Run Across Haiti Day 6 – rest day/trip to Menelas

Today’s been pretty emotional. After sleeping in until just before six :-/, we had a leisurely morning of good coffee and then breakfast. We soon piled into the bus and vans to Menelas, the community Work supports.

We actually started in the community of Truitier near (in?) the landfill near Menelas, where plastic bottles are recovered and turned into fabric by Threads, Works sister company.

Viv took some time to explain the history of work and some of the programs they offer.

Two thousand people live Truitier in/near the landfill. And this is Haiti’s only landfill, which explains why we’ve seen so much trash everywhere – there just aren’t any trash services.

Here are some of the recovered bottles. Besides Threads, HP buys the recycled plastic for ink cartridges.

These are some of the homes either on the landfill property or right next to it:

The community came out and knows why we are there and spent time with us:

Right across from the landfill, Work is helping to build this classroom to help support the community:

From there we drove the few minutes to Menelas, where we got to see the home of Giordani and meet his family. He took the time to explain how Work has helped him. He will graduate this year and become a tap tap driver. He used the money he earned on last year’s run to build a new foundation next to his current sheet metal home, which currently sleeps 11!

This shows the tight quarters:

This shows his home, bathroom, and the new foundation:

After that, we went to the local school, went to the roof, and were able to see the entire area, which gives a sense of the scale. Rather than look at the problem of poverty and say it’s just too big to solve, Work solves the problem one family at a time in the community they have chosen to support.

Before we left, each runner and crew was given a pin from someone Work supports, in the outline of Haiti, with our running route marked, and a heart over Menelas.

Tomorrow we start early for what looks to be a tough 28 – we drove all of it today on the way to Menalus. Then we’ll have about 12-13 hours at a guest house, before we take off on the final 52 at midnight.

Photos from Duy Nugyen:

Run Across Haiti Day 5

Today was another 5 a.m. start, with 20 miles of rolling pavement (and sun after ~ 7:30!), but the destination is something we’ve all been looking forward to – the resort Wahoo Bay! That, and the fact that tomorrow is our one rest day. Much needed for all of us.

I started at my usual conservative pace, coming in to the 10k near a large group. From there we started to spread out, and I ended up on my own for most of the day. From around mile 13-14 on, I really felt a lot of fatigue in my legs. Expected after 100+ miles over 5 days! I finished in a little over three hours.

I didn’t take quite as many photos today, but here they are.

(Insert video of me finishing)

(Insert video of Ange finishing)

 

Here are some shots of the resort. I’m sure I’ll take more later and will updated this post then.

This is the first hotel where I’ve actually seen other guests. The beauty and cleanliness of this area shows how much potential all of Haiti could have with the right economic development, clean up, etc.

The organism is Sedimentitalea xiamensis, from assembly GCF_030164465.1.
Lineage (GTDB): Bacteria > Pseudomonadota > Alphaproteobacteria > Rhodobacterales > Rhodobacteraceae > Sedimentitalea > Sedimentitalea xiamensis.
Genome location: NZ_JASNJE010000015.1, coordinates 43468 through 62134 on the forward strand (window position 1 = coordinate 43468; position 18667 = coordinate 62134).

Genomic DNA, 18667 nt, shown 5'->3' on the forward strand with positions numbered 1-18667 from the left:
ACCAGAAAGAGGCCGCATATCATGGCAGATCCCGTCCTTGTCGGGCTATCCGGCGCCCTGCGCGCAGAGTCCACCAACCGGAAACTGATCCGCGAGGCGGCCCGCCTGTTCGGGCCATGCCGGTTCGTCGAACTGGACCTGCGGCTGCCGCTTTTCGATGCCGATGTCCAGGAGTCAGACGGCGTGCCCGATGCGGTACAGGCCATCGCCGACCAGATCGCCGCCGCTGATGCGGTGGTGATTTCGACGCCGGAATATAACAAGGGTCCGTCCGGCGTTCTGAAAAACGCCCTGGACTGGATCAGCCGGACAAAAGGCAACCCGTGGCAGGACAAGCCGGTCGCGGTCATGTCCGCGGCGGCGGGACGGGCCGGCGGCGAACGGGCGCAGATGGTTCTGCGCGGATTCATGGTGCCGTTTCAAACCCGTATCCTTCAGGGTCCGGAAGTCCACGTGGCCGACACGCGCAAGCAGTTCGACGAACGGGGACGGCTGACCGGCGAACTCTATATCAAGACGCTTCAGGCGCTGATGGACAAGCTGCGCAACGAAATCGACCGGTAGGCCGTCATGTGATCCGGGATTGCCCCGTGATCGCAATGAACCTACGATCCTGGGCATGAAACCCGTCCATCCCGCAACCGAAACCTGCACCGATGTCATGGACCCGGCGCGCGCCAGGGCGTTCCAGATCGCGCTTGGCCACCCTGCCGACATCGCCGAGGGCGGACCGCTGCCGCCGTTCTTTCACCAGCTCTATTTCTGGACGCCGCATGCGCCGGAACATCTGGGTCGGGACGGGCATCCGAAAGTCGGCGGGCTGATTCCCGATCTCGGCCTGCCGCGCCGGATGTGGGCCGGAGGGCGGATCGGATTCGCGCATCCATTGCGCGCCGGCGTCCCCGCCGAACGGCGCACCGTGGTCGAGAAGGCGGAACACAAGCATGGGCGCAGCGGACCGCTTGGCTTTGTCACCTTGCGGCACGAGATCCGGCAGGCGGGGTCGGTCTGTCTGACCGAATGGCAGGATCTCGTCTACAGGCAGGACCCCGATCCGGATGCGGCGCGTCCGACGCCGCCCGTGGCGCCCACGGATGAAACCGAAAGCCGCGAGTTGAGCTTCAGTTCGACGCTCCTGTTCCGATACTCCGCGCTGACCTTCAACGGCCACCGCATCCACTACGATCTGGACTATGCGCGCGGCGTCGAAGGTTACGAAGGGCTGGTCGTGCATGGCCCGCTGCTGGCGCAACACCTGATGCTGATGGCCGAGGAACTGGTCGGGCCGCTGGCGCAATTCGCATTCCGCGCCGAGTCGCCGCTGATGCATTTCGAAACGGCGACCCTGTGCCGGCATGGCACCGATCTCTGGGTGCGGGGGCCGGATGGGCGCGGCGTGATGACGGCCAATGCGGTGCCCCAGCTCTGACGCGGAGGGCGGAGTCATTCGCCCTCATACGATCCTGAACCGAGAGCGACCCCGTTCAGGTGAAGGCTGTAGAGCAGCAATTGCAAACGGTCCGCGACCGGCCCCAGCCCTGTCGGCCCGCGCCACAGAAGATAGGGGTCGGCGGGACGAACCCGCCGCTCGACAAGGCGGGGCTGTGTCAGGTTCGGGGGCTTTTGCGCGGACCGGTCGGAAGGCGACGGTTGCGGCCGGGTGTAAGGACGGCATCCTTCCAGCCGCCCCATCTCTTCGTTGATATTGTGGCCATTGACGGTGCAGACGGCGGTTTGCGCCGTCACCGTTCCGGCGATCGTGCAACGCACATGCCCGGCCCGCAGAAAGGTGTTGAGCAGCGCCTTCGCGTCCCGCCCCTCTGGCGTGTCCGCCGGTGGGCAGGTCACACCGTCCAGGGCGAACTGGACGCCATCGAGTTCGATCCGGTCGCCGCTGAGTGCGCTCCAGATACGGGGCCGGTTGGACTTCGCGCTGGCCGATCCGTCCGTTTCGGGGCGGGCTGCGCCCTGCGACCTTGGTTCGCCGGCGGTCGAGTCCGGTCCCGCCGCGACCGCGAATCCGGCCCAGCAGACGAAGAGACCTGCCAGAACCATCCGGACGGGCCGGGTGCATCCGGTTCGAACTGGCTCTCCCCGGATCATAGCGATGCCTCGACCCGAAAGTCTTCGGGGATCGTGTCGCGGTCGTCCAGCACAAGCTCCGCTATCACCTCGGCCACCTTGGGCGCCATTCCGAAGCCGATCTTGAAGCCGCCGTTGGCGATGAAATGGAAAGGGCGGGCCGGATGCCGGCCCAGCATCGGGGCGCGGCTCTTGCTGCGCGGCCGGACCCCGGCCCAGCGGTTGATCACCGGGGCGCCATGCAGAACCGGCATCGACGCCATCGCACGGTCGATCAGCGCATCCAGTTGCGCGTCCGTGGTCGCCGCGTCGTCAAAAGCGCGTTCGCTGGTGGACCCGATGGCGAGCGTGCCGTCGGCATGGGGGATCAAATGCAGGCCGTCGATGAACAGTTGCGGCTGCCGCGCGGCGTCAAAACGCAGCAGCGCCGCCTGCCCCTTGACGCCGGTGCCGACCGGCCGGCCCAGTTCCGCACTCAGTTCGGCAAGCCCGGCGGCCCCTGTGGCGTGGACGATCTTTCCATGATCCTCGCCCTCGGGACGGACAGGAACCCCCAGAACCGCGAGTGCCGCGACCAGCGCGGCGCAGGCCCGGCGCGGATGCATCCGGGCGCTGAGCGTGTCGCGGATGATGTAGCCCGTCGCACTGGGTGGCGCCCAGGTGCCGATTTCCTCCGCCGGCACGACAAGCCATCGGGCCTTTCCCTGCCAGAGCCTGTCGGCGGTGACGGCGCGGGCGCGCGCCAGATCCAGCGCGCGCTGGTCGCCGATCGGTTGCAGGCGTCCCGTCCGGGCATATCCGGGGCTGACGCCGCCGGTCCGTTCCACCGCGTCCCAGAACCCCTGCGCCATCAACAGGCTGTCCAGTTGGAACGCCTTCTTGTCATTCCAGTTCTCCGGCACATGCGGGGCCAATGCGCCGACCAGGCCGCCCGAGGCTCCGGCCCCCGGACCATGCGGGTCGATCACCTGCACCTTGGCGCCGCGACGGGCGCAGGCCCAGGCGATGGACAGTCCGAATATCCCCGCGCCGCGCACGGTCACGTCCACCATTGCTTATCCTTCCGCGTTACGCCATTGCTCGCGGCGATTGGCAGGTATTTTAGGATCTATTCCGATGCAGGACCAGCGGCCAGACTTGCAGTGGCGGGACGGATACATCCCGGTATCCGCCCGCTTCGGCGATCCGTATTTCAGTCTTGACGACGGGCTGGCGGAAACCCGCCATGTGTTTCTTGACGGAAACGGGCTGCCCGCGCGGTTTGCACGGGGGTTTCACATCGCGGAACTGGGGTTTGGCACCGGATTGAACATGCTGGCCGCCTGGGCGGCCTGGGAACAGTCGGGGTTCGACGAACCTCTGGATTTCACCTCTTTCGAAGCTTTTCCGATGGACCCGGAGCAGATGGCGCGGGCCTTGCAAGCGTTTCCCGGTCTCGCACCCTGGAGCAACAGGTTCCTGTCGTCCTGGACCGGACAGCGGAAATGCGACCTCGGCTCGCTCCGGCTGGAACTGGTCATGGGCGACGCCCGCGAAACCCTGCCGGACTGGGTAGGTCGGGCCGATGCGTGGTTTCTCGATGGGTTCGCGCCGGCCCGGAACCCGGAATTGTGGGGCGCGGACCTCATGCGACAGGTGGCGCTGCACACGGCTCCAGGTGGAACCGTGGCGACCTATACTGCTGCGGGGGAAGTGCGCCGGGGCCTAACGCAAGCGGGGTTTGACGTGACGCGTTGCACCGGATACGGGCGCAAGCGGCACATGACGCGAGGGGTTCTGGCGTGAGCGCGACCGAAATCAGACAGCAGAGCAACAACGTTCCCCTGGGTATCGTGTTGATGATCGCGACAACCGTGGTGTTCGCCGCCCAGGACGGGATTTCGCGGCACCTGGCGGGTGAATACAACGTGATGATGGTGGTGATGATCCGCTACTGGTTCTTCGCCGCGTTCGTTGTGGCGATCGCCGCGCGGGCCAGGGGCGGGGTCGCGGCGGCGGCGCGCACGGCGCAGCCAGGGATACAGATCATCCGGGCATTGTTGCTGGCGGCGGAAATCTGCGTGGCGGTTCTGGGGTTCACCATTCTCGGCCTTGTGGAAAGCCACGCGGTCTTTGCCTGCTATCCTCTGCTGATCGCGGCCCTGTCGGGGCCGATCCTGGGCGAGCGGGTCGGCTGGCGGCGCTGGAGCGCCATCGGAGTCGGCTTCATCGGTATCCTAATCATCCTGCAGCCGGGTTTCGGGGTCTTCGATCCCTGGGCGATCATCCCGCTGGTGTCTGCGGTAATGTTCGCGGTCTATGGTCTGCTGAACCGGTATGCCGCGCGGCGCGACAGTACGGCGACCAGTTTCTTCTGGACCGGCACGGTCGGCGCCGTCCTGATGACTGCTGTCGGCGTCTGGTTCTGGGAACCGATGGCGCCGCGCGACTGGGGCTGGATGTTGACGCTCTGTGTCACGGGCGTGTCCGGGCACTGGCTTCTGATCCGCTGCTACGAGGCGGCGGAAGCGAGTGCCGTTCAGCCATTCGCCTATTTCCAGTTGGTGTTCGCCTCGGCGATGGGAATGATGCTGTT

Shots added later, some Duy Nugyen, some me.

Run Across Haiti Day 4

Haiti Day 4

We all knew today would be tough. Thirty four miles, mostly exposed once the sun came up, and extremely hot. By the end, I was calling it “trail runners hell” — 34 miles of pavement in the sun, with one small hill, having to dodge and avoid cars/motos most of the way, especially in the busy towns.

I ran the first 10k with Josh, and we talked music and HRCA and many other things.

I spotted a couple of abandoned wrecked cars, hoping this wasn’t a sign of future carnage on today’s run for the team.

At the 10k, I picked up with Jalyen and Jacque for a few shared miles. I saw this cemetery which reminded me of the one Kelly and I saw in Barcelona.

And also this mural on a random wall.

At the 15k, I picked up with Dan and Ozzie and we shared at least fifteen miles running in a strong pace line. This section was the infamous rice paddies, which truly seems to go on forever. And this is when it started to get really hot – still with 30k to go!

Long and flat and straight and hot:

The three of us eventually separated, with Dan in front, then me, then Ozzie.

Here I am at the top of the lone hill around mile 29:

The town was pretty busy and I found myself walking some – but I might have used the busyness as an excuse! I was so ready to be done! After about 3 miles in town, I got to the finish where Dan, Matt, and Jase had come through ~10-12 minutes before me.

I sat in the gutter and immediately these guys came out to say hello:

Jase and I opted for omelettes and fries, which took a long time to come out, but they hit the spot!

We are in a pretty nice hotel, and like most of the hotels we’ve stayed in so far, we seem to be the only guests! We are able to climb the 4 floors to the roof for this view:

Tomorrow is another 20 miles, when we reach Wahoo Bay, which I’ve heard is really nice. We’ll then have a rest day from running, but we will go in to Menalus to meet the some of the families that Work is supporting.

Photos from Duy Nugyen:

Run Across Haiti Day 3

Today was another 5 a.m. start with a 20 mile rolling net downhill in front of us. I tried to take it out easy and for the most part succeeded. At least I felt easy, but many of the miles were 8:15-8:30. We were soon greeted by the sun and some beautiful vistas.